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What does everyone think of letting college students own pets?

I know that they're not allowed in dorms, and many affordable apartments, but I believe that any companion animal is a good way to de-stress and to just feel accepted.
I think the rules should be changed to allow pets inside dorms/apartments as long as the animal does not create any issues (noise, messes, etc.)
If this were to happen, people could opt out of having a roommate with animals if they choose, or have allergies to a particular animal.

I just got a cat yesterday and I feel so much better about being away from home and not knowing anybody because now there's always someone who wants me around, and who will love me no matter what :)

But it got me thinking about all the other college students and how impossible it is for them to get a pet because they live in the dorms.

So I'm just curious as to what everyone else thinks! Maybe I can start a movement haha  ;)b

It's just too much of a liability for the university.  I wouldn't want to live in a dorm where lots of people were free to own pets--chances are, it would smell and be noisy and dirty.  College students are just learning to be responsible for themselves.  Not to generalize (there are lots of college students who ARE responsible), but let's not get other living creatures involved!

Then again, I lived in the hugest dorm in the Ivies, which was a circus anyhow.  I could see a communal pet for like, a small dorm or house.  But not keeping animals in your dorm room.  That's not really good for the animals!  They need space!  

Pets are just one of those things that you get as you're older and secure more resources--there's also the issue of, what do you do with the pet when you move?  How do you afford to take care of it?  What if you can't take it with you?  I'd love a pet but at this stage in my life I am not 100% positive that I can take care of it to the best of my ability, or take it with me when I move.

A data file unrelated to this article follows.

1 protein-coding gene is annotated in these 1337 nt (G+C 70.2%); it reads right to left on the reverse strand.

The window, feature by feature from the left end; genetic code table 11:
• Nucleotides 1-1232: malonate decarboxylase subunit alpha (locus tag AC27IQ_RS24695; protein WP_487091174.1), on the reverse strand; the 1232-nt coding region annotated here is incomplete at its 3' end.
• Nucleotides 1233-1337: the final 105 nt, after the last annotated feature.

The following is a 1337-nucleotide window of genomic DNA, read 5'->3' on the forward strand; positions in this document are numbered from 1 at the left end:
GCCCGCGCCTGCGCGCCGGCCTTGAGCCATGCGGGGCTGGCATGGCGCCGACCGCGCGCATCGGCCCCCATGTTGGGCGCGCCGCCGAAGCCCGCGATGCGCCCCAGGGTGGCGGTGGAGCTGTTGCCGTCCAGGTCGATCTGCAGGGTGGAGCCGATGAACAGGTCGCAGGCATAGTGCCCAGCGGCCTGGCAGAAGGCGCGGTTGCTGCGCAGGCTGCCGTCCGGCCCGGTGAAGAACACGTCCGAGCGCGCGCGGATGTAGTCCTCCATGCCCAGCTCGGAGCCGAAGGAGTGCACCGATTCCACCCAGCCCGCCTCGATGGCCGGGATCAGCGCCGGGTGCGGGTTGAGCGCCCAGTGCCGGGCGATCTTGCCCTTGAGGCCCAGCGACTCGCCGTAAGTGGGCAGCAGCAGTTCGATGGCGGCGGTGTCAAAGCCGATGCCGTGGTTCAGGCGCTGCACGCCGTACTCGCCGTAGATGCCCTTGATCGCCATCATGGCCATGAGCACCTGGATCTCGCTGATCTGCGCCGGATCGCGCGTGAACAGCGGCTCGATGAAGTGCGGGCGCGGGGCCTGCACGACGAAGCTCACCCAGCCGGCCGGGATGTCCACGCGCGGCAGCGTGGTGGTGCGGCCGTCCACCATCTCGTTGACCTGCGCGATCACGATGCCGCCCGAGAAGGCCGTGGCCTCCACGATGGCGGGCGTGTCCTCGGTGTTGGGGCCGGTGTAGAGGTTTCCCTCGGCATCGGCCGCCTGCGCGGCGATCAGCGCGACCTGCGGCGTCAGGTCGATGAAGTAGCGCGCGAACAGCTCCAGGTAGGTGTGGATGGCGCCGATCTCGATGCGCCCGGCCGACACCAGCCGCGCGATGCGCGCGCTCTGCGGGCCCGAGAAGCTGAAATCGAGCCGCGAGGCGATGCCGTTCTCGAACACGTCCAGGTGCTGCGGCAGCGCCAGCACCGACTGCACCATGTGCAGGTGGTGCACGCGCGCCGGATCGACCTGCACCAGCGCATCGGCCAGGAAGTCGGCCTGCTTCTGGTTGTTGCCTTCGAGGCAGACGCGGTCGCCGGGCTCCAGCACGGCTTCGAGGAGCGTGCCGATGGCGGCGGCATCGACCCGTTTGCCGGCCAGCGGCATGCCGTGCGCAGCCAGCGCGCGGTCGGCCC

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true, but what if it was just something small, like a hamster? would those be ok? haha i mean i know that if they got out it would be a problem, but maybe i'm just crazy and i need something to take care of or else i don't feel fulfilled.  :-\

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Yeah, I guess that's different.  I was thinking dogs and cats.  Those don't belong in dorms!  Hamsters are probably fine.

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definitely! i would never get a cat if i didn't have an apartment! technically pets aren't allowed here, but i was desperate  :-[ but i think if a college student has an apartment or one of those apartment dorm suite thingies, then an animal should be feasible!

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i think my dogs are the best de-stresser in my life... I live in an apartment... but having dogs and cats in dorms would be a bad idea and a bit too hectic for a poor animal and not good place for them to live... get a fish or something if u live in a dorm

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i live in an apartment and i got a cat yesterday--she's now the center of my life haha  :)>>>

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I think in general it's better for animals to join a family with a more settled lifestyle than most college students have.  Of course there are exceptions.  But I live in a university town, and so many animals are abandoned at the end of the school year it's shocking.  And those are not dorm students; those are the ones in apartments or boarding houses or whatever.

IMO, a person adopting an animal should be making a lifetime commitment to that animal.

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i thought i replied to this before but i didn't. i think the problem is that when many college students move they don't try to find a place that accommodates the pet, they just get rid of it.